Wing tagging | Initiative aims to gain insight into birds’ mating habits, lifespan and predators
DONALDA, Alta. — Despite their distinctive appearance and cameo appearances on animated cartoon shows, little is known about turkey vultures, especially in Alberta.
During August and September, Wayne and Alora Nelson drive thousands of kilometres through northeastern Alberta searching out the turkey vulture’s locations and banding their wings in hopes of learning more about the elusive bird.
In northeastern Alberta, turkey vultures like to nest in the attics of abandoned farm homes in out of the way locations, ideally surrounded by overgrown caragana hedges.
“They’re very secretive birds,” said Alora, after a day of banding six young vultures in three locations near Donalda.
The couple’s fascination with turkey vultures began 10 years ago when Wayne worked as a wildlife biologist with Alberta Environment in St. Paul.
Nelson and his colleagues began fielding an increasing number of queries about the birds.
They started searching out and noting turkey vulture nests, but it was after his retirement when turkey vultures took over the Nelsons’ lives.
Six years ago, they began wing tagging young birds. As of last fall, the Nelsons had banded 190 turkey vultures in northeastern Alberta.
By the end of this year they hope to add another 60 to the total. They have identified 25 sites with two chicks each and six sites with one chick each.
Birds they have banded have been spotted as far south as Venezuela and into Montana and Saskatchewan.
The couple bands birds in a region that extends roughly from Red Deer, north to Athabasca and Edmonton, and east to the Saskatchewan border. They pay for their own fuel and tagging equipment.
Wayne usually goes on a scouting trip in July to identify where chicks are located. Wayne then estimates the birds’ ages. The ideal time to wing tag turkey vultures is at 57 days old, when they have the fewest pinfeathers and don’t fly. Typically, the birds begin to fly between 60 and 65 days.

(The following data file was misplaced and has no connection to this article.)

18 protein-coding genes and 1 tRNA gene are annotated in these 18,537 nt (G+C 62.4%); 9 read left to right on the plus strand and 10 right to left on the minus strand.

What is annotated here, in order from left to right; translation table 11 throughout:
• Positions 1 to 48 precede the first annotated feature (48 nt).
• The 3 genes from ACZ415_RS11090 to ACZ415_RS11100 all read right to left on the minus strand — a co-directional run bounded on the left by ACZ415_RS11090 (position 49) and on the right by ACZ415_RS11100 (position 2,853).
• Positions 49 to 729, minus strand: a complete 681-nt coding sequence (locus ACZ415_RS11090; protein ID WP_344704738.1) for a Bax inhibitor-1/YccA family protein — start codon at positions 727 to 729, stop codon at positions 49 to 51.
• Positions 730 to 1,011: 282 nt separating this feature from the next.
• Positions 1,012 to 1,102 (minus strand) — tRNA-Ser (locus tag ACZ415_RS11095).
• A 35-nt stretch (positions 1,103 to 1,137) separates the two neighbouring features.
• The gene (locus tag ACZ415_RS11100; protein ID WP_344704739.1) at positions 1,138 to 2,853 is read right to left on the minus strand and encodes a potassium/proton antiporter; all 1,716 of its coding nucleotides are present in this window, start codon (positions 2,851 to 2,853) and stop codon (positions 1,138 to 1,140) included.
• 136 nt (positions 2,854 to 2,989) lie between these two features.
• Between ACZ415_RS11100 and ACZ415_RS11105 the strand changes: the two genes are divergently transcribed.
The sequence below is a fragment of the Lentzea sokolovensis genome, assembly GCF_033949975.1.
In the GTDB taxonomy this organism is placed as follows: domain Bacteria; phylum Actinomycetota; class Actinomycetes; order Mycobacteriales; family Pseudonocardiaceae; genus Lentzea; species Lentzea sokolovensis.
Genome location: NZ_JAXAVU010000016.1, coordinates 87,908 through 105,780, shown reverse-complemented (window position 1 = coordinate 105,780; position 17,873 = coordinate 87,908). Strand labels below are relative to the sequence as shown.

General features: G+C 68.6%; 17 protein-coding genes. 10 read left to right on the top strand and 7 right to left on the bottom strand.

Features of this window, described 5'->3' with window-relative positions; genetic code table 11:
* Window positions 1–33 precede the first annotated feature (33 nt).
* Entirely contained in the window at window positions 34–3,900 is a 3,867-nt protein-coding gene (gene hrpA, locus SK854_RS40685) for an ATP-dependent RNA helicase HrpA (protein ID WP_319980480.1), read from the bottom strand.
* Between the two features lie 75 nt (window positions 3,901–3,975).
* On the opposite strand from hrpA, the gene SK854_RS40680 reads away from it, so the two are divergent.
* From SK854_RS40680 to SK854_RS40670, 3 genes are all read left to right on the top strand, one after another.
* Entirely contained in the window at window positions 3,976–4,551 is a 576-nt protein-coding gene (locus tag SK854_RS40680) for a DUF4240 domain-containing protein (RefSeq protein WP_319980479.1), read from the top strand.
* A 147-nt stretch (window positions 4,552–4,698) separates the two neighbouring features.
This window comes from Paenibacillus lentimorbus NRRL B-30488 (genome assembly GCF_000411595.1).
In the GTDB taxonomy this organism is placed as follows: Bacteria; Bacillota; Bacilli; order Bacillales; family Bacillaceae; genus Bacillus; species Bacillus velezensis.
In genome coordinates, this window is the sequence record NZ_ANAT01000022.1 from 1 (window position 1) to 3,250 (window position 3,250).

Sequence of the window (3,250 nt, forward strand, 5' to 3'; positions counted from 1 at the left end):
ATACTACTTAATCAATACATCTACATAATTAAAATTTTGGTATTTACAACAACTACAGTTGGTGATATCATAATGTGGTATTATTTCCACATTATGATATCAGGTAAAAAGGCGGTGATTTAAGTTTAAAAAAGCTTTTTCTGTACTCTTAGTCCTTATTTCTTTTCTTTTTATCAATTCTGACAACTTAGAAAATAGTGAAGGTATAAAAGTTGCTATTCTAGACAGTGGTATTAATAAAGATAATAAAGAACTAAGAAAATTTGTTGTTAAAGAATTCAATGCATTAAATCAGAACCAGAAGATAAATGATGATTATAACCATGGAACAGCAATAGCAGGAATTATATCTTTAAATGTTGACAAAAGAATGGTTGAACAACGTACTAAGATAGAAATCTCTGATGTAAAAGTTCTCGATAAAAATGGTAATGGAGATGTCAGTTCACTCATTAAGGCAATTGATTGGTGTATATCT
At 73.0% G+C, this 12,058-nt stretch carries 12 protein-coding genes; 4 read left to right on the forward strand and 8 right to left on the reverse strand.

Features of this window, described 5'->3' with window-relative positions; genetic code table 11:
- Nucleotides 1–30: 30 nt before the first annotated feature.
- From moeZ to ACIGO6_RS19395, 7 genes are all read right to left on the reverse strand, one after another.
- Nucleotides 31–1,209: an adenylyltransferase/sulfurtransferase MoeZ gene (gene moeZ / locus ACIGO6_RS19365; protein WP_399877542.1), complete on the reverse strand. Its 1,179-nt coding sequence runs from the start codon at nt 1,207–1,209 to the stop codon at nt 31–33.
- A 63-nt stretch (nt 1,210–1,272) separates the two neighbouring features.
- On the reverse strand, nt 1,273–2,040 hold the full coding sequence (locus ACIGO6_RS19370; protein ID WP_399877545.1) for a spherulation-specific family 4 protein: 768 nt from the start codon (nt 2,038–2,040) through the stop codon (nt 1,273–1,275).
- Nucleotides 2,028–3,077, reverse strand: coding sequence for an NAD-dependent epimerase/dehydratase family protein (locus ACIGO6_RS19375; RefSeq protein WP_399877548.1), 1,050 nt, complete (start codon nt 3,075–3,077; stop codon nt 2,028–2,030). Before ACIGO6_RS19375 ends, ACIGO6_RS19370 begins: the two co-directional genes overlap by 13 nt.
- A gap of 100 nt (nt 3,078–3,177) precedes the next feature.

Catching the hissing chicks usually hidden in an attic of an old house with rotten floorboards isn’t easy, said Wayne.
“These kids love the corner. It’s really intimidating when they turn and face you and the kid lunges at you and you’re balanced on a floor joist,” he said.
Using a bent coat hanger, Nelson hooks the bird’s leg, and with the help of an assistant stuffs the hissing bird into a cloth bag, which is then taken to the main floor of the building for tagging. With a wing sticking out of the bag and the assistant hanging on to the bird’s feet, Wayne tries to find the best place to tag the wing.
“The hardest part is where to put the darn hole,” said Nelson with his head under the bird’s neck looking for the best spot to punch a hole for the tag.
Using a biopsy punch, Nelson punches a hole through the patagium, the equivalent of the skin by the elbow, and clicks in the distinctive yellow tag made from vehicle upholstery material. Alberta’s designated wing tags are yellow with black lettering. Saskatchewan’s are green with white letters.
In 1973, turkey vulture leg bands were banned because the metal corroded onto the birds legs.
Turkey vultures poop on their legs to cool off and the bands ate into the birds’ legs.
Wayne also takes wing and tail feather measurements, foot and leg measurements and plucks a tail feather for future DNA analysis. He hopes one day a university grad student will take his data and further study the turkey vultures. Mug shots of each bird are taken.
Little is known about turkey vultures, including their mating habits, life span and predators.
“The kids are little hellions and will bite you. The worst an adult will do is upchuck and smell. Any predator will say I don’t want anything to do with these upchucking and hissing things,” he said.
Adults can vomit a cereal-bowl-sized amount for chicks to eat.
Wayne believes the increase in known nesting locations result from more awareness and more birds moving northward and nesting in northern Alberta.
“They’re slowly moving farther north,” he said, adding he will be happy when they find a nesting pair, already tagged with their yellow wing tags.
“That would be remarkable.”